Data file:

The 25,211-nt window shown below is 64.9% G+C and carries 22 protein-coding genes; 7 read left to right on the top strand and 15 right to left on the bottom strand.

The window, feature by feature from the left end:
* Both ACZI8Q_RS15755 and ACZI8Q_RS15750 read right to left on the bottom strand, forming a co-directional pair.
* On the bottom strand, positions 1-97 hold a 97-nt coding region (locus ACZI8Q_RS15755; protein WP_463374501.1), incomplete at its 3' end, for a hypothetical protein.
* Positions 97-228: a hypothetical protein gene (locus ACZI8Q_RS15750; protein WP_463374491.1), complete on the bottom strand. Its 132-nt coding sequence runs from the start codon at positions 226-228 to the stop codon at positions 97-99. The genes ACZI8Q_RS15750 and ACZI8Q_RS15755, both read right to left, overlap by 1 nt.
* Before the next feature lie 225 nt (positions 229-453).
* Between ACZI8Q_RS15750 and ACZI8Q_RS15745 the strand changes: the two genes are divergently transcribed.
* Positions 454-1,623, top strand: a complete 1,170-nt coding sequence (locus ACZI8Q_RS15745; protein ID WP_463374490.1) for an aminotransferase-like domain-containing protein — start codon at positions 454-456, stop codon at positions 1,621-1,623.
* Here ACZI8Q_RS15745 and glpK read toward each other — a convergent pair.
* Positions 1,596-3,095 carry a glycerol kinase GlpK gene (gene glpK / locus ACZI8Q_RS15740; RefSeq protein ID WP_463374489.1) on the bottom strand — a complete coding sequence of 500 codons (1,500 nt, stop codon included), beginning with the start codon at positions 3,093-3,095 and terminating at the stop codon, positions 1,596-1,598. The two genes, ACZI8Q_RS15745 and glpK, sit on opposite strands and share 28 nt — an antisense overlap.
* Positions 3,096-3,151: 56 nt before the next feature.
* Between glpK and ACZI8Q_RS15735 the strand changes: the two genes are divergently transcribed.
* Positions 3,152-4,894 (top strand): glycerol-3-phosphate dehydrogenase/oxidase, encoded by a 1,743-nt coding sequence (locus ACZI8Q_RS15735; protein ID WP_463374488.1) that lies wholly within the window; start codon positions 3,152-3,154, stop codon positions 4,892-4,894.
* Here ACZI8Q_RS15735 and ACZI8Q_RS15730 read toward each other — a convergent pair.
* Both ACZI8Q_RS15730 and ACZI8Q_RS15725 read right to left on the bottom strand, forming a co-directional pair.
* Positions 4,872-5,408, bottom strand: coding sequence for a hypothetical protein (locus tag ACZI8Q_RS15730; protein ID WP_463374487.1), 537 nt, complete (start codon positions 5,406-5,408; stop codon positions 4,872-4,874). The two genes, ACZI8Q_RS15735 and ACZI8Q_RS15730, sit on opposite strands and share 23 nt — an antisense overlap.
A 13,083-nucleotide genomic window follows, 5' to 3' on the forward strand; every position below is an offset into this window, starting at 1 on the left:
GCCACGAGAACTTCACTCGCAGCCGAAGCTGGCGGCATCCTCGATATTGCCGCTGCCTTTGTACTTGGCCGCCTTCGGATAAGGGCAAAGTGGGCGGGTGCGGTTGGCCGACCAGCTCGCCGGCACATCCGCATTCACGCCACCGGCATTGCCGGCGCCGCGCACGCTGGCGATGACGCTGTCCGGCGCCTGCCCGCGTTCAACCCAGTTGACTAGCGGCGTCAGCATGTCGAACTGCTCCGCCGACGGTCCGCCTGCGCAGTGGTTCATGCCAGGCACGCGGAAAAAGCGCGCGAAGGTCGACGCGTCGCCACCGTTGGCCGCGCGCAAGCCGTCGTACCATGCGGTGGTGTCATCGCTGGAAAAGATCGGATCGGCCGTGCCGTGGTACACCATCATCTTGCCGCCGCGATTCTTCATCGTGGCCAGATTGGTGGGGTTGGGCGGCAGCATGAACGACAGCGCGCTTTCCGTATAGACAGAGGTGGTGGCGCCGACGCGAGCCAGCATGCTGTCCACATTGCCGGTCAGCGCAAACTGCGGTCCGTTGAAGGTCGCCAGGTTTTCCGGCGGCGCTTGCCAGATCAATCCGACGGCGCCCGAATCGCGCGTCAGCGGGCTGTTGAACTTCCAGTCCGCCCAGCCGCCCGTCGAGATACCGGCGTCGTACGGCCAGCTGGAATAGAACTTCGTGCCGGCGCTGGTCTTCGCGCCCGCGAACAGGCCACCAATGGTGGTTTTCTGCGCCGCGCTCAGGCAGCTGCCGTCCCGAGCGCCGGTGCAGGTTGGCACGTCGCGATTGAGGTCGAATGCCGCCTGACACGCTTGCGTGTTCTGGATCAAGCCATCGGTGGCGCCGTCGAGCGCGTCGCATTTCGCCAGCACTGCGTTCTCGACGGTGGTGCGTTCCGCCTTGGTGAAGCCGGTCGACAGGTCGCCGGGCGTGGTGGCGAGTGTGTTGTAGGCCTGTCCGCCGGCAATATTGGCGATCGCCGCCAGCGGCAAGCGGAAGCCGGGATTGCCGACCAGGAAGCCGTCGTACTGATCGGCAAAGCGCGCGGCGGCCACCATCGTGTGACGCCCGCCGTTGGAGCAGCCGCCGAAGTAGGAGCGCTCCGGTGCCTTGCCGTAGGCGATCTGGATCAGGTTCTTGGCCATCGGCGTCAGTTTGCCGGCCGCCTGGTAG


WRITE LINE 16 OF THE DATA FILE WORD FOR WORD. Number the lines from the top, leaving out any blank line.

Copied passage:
* Positions 4,872-5,408, bottom strand: coding sequence for a hypothetical protein (locus tag ACZI8Q_RS15730; protein ID WP_463374487.1), 537 nt, complete (start codon positions 5,406-5,408; stop codon positions 4,872-4,874). The two genes, ACZI8Q_RS15735 and ACZI8Q_RS15730, sit on opposite strands and share 23 nt — an antisense overlap.